Tuesday, August 02, 2005

WSJ: Mugabe is the problem


Claudia Rosett of the WSJ, who broke the "oil for food" aka "Oil for palaces and bribes to UN officials" scandal has an editorial on Zimbabwe:

.....With a delicacy over-zealously inappropriate in itself to dealings with the tyrant whose regime has been responsible for wreck of Zimbabwe, the report starts by thanking Mr. Mugabe for his "warm welcome" to the U.N. delegation, which visited the country from June 26 to July 8. The report, issued by the secretary-general's special envoy Anna Kajumulo Tibaijuka, then proceeds to the usual U.N. prescription that what Zimbabwe needs is more aid, and a framework--here comes the UN lingo--"to ensure the sustainability of humanitarian response." While the report also calls for the "culprits" to be called to justice under Zimbabwe laws, Mugabe himself is somehow excused from direct responsibility....

....in Zimbabwe's state-choked economy, Mugabe has a record of diverting foreign aid to his supporters, while starving--as well as mugging and murdering--his opposition. Aid workers themselves in recent years have lamented the difficulty of channeling aid in Zimbabwe to the intended beneficiaries. The danger with any massive, not to mentioned "sustainable" humanitarian response, is that it will most likely translate into sustainability of Mugabe's regime (generating hefty fees along the way for any U.N. agencies involved)....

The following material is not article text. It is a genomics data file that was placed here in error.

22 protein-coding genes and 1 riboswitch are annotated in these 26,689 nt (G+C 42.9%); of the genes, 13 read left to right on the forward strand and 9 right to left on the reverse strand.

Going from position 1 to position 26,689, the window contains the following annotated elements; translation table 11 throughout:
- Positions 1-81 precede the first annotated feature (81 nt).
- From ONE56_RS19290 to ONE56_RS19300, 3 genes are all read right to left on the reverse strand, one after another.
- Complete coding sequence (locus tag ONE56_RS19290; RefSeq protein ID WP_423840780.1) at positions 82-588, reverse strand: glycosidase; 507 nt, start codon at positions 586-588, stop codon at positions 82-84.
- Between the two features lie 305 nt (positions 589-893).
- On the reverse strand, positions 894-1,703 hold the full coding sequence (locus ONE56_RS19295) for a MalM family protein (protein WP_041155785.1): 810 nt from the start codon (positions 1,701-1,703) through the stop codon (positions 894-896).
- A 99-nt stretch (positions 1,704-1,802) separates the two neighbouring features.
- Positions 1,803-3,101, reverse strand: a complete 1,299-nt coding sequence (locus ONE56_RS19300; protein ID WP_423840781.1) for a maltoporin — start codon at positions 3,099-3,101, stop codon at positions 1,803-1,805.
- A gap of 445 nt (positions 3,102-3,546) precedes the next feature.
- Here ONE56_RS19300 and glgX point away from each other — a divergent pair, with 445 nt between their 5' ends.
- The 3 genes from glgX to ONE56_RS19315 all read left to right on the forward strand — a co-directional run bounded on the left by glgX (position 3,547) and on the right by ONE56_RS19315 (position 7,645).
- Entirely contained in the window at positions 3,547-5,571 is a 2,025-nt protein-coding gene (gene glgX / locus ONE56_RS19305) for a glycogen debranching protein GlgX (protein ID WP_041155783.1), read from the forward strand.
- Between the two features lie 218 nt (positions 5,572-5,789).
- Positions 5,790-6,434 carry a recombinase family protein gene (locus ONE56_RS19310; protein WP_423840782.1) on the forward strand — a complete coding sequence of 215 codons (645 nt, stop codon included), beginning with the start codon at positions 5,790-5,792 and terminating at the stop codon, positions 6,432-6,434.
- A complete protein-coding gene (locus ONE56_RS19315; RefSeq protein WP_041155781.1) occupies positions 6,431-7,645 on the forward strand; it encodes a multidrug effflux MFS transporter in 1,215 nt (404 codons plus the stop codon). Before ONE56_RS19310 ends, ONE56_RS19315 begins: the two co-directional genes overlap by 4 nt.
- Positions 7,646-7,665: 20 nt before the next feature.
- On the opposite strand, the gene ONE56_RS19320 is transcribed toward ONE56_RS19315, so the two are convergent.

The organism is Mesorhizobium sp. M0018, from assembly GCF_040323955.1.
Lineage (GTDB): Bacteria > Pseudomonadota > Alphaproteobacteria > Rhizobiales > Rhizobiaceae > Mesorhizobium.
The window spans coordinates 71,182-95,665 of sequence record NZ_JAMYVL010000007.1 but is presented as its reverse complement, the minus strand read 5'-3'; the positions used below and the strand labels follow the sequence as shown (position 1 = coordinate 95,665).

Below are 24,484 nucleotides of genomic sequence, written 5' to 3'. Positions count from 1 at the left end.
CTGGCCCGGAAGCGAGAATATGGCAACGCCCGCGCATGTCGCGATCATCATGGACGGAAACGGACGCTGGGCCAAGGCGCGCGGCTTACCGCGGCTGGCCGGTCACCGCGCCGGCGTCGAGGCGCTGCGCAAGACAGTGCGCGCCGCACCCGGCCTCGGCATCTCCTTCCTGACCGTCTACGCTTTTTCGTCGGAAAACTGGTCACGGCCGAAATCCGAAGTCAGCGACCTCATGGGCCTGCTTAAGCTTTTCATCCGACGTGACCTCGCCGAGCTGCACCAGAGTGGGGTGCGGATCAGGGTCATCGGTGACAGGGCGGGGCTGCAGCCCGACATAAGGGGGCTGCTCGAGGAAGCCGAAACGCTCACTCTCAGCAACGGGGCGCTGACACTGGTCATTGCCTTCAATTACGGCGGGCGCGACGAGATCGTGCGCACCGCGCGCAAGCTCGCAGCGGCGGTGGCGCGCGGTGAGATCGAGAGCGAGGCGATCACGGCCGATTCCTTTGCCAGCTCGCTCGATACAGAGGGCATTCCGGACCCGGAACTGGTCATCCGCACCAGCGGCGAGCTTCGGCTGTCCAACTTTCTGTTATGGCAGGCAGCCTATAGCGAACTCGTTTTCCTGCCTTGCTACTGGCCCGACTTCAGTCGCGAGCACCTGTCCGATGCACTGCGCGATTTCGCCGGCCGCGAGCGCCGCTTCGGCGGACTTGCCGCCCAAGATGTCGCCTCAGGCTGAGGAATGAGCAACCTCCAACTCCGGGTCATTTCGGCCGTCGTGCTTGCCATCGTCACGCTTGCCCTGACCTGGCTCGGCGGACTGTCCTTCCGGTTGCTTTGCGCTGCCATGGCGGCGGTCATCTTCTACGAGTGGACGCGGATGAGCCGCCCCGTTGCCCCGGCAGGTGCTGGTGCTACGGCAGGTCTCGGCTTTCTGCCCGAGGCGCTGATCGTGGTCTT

(snip here where she describes the various crimes of Mugabe against the Nbebele and his "land reform" where confiscated farms were not given to the workers but to his cronies)..

The U.N. report does warn that its findings are incomplete. But they are rather worse than that. The eviction of hundreds of thousands was not, in Mugabe's universe, a policy mistake. It was, for Zimbabwe's murderous tyrant, a success--now yielding leverage over decent people who are indeed prone to send help to those suffering in Zimbabwe. We have seen this cycle before. It is what led to the U.N. devising, albeit on a far grander scale, with a far bigger cut for its own administrative services, the now scandal-ridden Oil-for-Food program in Iraq, which fortified Saddam Hussein and helped him keep power for years beyond what many in the early 1990s expected. What must be grasped in dealing with Zimbabwe is that the problem is Mugabe himself. And whatever welcome, warm or otherwise, he may provide to visiting U.N. delegations, the true recovery can only begin with his departure.

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